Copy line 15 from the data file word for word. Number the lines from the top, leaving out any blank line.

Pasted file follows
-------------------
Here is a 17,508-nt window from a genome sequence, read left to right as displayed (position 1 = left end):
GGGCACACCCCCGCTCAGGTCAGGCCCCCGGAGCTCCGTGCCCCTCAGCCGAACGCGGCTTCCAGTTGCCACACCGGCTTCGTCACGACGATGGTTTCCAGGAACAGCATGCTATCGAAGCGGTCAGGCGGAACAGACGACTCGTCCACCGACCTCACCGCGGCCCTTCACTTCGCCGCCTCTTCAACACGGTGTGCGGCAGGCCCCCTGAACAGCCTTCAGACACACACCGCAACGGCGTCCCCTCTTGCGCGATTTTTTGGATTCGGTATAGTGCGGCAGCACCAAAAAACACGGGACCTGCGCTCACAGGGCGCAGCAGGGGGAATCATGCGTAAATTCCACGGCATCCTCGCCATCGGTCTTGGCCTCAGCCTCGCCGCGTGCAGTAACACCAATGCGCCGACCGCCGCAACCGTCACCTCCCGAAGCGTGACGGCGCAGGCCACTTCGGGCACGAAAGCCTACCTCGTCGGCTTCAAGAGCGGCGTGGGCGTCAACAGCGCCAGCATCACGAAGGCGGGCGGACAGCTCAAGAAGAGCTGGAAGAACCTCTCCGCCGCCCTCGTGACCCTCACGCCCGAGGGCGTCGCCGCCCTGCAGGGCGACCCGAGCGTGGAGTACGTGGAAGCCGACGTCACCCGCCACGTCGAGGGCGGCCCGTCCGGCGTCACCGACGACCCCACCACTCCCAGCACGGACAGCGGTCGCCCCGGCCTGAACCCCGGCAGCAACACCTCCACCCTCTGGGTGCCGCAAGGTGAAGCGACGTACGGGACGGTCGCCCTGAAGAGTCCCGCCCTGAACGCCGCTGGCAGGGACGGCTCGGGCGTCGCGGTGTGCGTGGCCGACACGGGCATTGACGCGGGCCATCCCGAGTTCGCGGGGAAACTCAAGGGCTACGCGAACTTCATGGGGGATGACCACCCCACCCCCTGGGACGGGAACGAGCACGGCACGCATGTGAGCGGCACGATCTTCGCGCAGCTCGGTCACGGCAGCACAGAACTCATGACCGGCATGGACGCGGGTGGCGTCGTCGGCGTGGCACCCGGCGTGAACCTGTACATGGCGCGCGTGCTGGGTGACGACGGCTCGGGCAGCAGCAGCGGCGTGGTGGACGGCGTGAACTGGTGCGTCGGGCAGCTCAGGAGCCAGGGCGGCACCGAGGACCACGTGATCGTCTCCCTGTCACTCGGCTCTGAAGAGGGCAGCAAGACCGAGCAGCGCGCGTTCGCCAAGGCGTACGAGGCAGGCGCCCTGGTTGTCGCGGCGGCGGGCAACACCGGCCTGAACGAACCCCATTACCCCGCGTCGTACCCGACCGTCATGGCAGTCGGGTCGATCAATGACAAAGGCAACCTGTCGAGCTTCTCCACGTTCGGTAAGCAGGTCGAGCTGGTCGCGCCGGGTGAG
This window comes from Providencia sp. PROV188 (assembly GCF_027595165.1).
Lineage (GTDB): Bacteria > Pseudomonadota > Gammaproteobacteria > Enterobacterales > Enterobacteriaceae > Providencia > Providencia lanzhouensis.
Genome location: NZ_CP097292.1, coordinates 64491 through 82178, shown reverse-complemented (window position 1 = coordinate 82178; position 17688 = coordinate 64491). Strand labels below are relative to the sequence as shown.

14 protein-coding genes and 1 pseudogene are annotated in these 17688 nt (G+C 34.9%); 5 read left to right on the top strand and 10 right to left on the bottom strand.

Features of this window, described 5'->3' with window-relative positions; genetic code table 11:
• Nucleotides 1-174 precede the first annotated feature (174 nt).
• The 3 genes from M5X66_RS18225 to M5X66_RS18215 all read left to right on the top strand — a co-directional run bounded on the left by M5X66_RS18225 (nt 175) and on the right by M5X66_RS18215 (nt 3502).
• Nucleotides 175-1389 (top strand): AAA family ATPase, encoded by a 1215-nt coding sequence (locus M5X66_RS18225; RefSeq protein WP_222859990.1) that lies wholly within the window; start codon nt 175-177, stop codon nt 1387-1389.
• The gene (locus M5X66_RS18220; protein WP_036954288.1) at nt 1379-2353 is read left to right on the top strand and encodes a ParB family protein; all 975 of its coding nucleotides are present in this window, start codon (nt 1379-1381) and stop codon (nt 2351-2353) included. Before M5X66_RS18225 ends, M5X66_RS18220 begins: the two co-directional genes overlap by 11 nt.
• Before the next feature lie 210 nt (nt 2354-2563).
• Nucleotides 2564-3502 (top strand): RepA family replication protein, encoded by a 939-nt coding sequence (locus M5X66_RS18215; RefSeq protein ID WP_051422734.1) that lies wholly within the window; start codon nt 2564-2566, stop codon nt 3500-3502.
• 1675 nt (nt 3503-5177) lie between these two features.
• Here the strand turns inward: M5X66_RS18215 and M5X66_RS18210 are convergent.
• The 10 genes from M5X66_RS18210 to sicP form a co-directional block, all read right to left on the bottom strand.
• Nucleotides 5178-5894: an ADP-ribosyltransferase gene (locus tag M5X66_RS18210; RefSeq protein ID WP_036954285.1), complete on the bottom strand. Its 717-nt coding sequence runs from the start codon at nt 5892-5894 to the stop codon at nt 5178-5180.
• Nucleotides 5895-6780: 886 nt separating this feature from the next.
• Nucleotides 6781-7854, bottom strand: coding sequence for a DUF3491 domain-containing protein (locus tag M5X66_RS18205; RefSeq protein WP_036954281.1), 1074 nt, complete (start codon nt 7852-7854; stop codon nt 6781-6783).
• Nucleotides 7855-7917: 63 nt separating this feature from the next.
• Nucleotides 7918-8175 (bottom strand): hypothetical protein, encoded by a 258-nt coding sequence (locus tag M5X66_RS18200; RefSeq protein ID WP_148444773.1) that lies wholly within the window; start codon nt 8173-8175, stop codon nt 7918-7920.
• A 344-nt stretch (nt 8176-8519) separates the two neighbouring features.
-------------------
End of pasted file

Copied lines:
• Here the strand turns inward: M5X66_RS18215 and M5X66_RS18210 are convergent.